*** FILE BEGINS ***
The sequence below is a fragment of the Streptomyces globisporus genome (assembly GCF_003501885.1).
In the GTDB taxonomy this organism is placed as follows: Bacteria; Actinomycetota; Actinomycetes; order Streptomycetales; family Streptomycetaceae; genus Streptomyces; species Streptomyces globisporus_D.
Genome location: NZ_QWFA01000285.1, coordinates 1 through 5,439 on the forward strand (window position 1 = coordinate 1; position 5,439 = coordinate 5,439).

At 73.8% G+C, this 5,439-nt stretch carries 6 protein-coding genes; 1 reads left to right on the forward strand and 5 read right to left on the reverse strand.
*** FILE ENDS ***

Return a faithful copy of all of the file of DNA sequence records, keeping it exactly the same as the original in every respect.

The sequence below is a fragment of the Streptomyces globisporus genome (assembly GCF_003501885.1).
In the GTDB taxonomy this organism is placed as follows: Bacteria; Actinomycetota; Actinomycetes; order Streptomycetales; family Streptomycetaceae; genus Streptomyces; species Streptomyces globisporus_D.
Genome location: NZ_QWFA01000285.1, coordinates 1 through 5,439 on the forward strand (window position 1 = coordinate 1; position 5,439 = coordinate 5,439).

At 73.8% G+C, this 5,439-nt stretch carries 6 protein-coding genes; 1 reads left to right on the forward strand and 5 read right to left on the reverse strand.